Juneteenth becomes 12th federal holiday

Welcome to the Friday, June 18, Brew. Here’s what’s in store for you as you start your day:

  1. President Biden signs legislation establishing Juneteenth as 12th federal holiday
  2. We want to hear from you!
  3. #FridayTrivia: What office has been the target of the most recall efforts so far in 2021? 

President Biden signs legislation establishing Juneteenth as 12th federal holiday

President Joe Biden (D) signed legislation yesterday, June 17, making Juneteenth a federal holiday. Juneteenth.com describes the day as “the oldest nationally celebrated commemoration of the ending of slavery in the United States.” 

Federal law now establishes 11 annual federal holidays: New Year’s Day, the birthday of Martin Luther King, Jr., Washington’s Birthday, Memorial Day, Juneteenth National Independence Day, Independence Day, Labor Day, Columbus Day, Veterans Day, Thanksgiving Day, and Christmas Day. Inauguration Day is a legal public holiday every four years for federal employees in the Washington, D.C., area.

The U.S. Senate unanimously passed the bill establishing June 19 as a legal public holiday called Juneteenth National Independence Day on June 15. The House approved the legislation the next day, 415-14. All 14 members who opposed the bill are Republicans. The new law establishing the holiday takes effect this year, meaning that federal employees will be off today since June 19 is a Saturday. 

Juneteenth is also called Juneteenth Independence Day, Freedom Day, and Emancipation Day. The National Museum of African American History and Culture describes Juneteenth as “our country’s second independence day.” The holiday’s name comes from combining June and nineteenth.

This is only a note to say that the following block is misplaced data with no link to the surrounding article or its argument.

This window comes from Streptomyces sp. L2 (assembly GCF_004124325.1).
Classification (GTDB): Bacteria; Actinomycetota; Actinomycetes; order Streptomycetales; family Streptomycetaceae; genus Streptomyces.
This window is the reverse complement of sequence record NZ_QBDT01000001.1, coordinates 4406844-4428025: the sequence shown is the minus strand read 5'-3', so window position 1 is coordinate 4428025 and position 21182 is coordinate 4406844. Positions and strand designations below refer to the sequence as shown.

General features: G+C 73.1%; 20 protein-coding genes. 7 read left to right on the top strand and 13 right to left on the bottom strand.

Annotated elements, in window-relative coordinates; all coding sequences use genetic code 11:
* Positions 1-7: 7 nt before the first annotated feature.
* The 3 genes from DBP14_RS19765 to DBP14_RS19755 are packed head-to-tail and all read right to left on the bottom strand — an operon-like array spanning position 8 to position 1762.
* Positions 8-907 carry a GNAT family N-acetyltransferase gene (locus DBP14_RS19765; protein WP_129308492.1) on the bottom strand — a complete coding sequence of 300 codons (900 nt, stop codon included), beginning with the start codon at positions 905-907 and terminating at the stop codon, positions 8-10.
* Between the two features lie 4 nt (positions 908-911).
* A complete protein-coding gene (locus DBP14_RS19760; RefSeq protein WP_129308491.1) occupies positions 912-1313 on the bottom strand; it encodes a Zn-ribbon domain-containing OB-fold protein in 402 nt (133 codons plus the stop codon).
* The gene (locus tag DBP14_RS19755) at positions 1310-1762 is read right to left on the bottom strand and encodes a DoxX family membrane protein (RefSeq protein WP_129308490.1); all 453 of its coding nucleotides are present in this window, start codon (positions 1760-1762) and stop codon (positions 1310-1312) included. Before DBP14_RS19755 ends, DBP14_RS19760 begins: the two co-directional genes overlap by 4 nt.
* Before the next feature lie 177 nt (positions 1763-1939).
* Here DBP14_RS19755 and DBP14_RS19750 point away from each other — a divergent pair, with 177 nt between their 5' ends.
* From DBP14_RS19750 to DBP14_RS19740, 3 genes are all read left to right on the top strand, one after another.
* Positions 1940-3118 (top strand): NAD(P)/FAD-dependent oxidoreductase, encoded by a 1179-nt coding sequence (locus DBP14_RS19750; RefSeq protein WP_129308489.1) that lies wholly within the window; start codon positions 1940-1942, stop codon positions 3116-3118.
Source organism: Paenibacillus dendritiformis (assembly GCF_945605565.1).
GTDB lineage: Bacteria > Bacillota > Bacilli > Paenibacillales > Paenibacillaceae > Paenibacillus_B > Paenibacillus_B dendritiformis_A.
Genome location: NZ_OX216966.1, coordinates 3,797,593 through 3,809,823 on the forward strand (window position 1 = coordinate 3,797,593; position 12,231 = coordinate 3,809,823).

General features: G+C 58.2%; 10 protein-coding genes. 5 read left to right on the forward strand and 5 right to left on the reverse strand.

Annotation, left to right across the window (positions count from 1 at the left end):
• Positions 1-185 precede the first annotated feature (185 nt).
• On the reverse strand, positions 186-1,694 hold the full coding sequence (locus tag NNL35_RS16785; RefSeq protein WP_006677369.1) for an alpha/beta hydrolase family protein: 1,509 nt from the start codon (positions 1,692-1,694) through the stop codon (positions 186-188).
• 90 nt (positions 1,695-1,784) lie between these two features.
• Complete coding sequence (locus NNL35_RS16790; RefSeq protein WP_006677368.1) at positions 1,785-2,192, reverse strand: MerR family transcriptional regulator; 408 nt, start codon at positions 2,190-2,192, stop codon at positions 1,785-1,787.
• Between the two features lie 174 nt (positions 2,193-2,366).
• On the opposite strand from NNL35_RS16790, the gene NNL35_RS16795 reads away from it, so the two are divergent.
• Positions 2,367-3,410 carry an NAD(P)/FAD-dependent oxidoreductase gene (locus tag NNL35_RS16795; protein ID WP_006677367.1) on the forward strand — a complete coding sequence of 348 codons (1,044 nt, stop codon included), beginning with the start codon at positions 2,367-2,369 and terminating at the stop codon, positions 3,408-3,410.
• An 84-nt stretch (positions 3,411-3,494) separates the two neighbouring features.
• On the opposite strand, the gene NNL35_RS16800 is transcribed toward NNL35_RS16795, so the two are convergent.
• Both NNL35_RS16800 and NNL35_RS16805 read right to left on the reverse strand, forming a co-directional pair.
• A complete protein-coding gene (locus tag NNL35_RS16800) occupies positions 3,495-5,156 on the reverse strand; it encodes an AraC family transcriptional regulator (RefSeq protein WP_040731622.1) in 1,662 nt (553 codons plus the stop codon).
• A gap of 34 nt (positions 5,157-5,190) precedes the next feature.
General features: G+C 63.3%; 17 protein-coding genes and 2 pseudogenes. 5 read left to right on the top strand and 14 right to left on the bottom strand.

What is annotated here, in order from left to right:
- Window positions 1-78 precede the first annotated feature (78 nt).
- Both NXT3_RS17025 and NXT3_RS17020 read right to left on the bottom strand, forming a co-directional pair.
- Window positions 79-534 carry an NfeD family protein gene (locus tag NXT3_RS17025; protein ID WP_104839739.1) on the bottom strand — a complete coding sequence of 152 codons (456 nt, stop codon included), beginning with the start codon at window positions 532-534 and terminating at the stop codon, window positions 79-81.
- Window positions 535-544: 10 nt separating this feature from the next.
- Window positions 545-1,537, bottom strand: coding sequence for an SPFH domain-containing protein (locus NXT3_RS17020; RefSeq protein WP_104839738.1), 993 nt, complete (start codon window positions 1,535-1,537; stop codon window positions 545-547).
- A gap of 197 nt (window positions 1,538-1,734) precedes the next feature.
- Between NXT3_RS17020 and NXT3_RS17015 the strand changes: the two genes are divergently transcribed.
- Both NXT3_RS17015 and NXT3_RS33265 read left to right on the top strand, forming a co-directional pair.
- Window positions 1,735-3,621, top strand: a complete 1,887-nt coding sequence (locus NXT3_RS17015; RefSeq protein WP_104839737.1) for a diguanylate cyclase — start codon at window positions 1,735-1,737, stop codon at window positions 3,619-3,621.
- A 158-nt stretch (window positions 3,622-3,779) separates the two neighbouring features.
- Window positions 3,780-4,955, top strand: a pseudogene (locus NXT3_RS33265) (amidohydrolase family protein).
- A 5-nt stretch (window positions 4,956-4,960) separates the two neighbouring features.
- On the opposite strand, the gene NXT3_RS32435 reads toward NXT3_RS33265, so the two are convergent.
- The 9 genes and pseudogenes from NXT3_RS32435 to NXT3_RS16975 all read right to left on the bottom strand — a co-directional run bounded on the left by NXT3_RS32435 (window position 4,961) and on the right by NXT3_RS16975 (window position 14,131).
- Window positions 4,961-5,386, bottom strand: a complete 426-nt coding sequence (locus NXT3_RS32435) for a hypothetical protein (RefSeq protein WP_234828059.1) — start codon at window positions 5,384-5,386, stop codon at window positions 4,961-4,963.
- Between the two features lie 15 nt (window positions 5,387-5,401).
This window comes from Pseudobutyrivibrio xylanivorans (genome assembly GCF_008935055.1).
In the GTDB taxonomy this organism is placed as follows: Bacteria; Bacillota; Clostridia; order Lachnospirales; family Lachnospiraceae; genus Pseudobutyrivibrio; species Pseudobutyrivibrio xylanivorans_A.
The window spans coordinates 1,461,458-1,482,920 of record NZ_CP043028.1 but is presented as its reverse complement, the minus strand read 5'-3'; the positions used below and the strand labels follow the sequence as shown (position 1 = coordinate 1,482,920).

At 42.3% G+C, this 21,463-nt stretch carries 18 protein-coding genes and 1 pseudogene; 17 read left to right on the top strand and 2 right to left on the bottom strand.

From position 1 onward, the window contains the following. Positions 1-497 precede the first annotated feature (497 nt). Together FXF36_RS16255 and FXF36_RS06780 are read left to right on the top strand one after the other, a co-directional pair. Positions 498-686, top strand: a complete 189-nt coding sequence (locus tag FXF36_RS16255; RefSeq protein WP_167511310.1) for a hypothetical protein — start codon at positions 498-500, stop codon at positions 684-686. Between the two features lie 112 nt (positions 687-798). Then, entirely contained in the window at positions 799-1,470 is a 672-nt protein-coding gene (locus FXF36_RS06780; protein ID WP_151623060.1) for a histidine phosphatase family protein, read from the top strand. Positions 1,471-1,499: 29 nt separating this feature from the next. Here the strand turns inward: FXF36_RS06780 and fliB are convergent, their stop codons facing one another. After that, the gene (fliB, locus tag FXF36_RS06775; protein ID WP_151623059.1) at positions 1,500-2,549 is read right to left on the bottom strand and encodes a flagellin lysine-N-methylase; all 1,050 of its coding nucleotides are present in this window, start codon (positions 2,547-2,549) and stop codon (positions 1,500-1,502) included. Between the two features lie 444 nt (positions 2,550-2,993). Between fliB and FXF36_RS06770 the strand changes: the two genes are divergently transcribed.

On June 19, 1865, roughly two months after Confederate General Robert E. Lee surrendered at Appomattox, Virginia, on April 9, Union Major General Gordon Granger rode into Galveston, Texas, to deliver the news of the end of the Civil War and the abolition of slavery. Granger officially established Union control of Texas and delivered a federal order declaring that all slaves were free. The first official Juneteenth was celebrated in Texas on June 19, 1866. 

Forty-nine states and the District of Columbia recognize Juneteenth as either an official holiday or a day of historical importance. Texas, where the holiday originated, was the first state to pass legislation recognizing Juneteenth in 1980. The most recent state to do so was Hawaii on June 16. South Dakota is the only state that has not passed legislation formally recognizing Juneteenth. Previous presidents, including Barack Obama (D) and Donald Trump (R), recognized Juneteenth before it became a federal holiday.

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#FridayTrivia: What office has been the target of the most recall efforts so far in 2021?

In Tuesday’s Brew, we shared Ballotpedia’s Mid-Year Recall Report, which summarizes the 164 recall efforts against 262 officials we’ve tracked in 2021. These are the most recall efforts we’ve tracked through this point in the year since 2016.

Ballotpedia has been cataloging recall efforts for all elected officials since 2009, and we’ve published mid-year and year-end summary reports since 2016. This report is full of interesting statistics, charts, and maps from the first six months of the year and, in my opinion, is a great source for this week’s #FridayTrivia question. 

Today’s question is, what office has been the target of the most recall efforts this year?

  1. City council members
  2. Governors
  3. Mayors
  4. School board members



About the author

Dave Beaudoin

Dave Beaudoin is a project director at Ballotpedia. Contact us at editor@ballotpedia.org.